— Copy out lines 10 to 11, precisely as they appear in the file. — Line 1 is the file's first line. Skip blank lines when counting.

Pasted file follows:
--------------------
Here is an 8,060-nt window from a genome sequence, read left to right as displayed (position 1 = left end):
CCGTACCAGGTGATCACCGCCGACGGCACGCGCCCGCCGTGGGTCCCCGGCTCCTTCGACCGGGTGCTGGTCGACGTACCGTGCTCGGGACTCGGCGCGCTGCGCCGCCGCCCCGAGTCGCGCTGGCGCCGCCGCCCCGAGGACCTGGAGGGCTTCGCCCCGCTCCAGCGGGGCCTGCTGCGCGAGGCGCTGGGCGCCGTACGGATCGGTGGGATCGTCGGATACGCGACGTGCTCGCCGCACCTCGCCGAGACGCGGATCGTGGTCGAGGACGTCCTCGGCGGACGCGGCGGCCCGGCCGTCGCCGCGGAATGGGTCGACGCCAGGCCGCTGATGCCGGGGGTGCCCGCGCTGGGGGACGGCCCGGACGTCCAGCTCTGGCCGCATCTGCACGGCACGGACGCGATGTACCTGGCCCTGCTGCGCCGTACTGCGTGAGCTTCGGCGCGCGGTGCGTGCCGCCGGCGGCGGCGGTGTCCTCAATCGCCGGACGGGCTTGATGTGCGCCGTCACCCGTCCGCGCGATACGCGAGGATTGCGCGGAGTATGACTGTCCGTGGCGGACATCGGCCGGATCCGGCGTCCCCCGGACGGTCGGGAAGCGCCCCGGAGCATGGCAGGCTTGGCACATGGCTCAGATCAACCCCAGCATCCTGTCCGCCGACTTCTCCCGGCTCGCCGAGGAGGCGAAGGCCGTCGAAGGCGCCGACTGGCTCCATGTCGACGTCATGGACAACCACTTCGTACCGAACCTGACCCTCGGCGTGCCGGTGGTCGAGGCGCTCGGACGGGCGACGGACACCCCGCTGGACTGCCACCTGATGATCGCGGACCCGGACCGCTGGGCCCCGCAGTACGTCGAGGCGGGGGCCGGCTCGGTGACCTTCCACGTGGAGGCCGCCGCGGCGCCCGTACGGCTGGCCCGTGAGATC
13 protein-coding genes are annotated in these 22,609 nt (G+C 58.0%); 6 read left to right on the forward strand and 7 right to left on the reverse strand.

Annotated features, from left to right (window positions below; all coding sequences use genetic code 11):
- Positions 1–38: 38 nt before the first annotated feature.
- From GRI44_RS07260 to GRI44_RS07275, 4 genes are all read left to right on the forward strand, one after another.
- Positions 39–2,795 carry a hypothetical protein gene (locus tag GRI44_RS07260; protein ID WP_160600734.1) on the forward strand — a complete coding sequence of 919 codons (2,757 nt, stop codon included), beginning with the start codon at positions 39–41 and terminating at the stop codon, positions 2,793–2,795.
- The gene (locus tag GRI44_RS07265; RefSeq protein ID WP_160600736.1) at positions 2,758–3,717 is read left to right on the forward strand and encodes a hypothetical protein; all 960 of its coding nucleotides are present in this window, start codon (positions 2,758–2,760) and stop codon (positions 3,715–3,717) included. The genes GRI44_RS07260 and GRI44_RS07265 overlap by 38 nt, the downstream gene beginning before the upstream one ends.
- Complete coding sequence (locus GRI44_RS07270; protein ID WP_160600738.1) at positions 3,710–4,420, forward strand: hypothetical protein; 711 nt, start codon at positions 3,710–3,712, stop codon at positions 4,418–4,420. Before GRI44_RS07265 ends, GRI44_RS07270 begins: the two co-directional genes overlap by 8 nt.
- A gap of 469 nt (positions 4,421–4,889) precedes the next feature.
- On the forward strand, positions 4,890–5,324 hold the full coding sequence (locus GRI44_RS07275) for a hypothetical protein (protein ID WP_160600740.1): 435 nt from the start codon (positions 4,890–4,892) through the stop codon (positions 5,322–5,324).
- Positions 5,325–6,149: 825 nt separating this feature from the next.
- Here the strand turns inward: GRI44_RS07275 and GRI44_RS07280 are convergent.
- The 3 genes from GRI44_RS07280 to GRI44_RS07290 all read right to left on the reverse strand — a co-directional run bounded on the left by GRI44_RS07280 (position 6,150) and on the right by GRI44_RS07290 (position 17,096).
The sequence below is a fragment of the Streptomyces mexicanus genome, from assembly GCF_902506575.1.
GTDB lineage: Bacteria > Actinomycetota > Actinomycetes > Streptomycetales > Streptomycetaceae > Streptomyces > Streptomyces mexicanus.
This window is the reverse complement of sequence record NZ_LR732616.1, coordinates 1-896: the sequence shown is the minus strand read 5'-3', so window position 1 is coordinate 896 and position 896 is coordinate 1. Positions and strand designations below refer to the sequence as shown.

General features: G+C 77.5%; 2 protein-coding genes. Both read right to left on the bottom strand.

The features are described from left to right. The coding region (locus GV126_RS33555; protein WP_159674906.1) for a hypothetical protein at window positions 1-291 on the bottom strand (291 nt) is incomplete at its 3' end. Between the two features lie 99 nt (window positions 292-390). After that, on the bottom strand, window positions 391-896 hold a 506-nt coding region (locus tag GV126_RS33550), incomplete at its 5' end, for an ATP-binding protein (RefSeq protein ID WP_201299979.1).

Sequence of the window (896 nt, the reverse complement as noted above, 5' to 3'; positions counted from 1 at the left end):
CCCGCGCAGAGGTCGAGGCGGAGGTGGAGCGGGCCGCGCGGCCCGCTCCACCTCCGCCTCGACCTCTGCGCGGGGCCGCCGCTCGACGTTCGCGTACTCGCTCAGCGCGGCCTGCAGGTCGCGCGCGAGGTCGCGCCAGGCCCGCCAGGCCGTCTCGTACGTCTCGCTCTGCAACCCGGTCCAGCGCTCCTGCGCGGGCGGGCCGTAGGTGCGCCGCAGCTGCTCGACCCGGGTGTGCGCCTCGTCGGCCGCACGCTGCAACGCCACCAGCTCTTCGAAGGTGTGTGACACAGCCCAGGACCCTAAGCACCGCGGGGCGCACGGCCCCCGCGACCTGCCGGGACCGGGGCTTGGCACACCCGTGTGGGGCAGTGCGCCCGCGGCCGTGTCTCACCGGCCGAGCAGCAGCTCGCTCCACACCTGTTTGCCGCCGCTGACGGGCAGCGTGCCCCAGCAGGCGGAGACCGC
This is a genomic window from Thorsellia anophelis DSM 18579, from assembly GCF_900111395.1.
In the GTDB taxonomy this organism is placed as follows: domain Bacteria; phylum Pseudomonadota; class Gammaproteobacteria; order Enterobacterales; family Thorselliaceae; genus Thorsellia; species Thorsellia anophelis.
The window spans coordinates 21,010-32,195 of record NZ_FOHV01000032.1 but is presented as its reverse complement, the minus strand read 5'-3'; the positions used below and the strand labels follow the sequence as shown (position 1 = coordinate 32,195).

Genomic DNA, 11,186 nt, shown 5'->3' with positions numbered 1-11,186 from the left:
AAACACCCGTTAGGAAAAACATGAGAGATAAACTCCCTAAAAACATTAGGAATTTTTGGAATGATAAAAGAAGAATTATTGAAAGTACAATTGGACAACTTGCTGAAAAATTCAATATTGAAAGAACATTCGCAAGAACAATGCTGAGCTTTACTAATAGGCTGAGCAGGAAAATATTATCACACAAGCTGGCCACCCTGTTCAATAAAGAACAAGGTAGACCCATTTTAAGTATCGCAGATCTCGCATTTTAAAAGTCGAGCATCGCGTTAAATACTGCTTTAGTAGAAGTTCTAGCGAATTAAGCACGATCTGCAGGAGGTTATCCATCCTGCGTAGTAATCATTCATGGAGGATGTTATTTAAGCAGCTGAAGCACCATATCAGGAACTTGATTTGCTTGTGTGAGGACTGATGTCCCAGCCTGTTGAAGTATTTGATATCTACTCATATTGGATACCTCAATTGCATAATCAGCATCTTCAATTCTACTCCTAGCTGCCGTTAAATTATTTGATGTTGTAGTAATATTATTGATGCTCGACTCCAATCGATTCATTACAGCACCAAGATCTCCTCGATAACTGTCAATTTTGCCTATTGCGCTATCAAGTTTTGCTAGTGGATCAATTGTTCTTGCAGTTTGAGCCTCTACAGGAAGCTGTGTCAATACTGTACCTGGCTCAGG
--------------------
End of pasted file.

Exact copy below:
- A gap of 469 nt (positions 4,421–4,889) precedes the next feature.
- On the forward strand, positions 4,890–5,324 hold the full coding sequence (locus GRI44_RS07275) for a hypothetical protein (protein ID WP_160600740.1): 435 nt from the start codon (positions 4,890–4,892) through the stop codon (positions 5,322–5,324).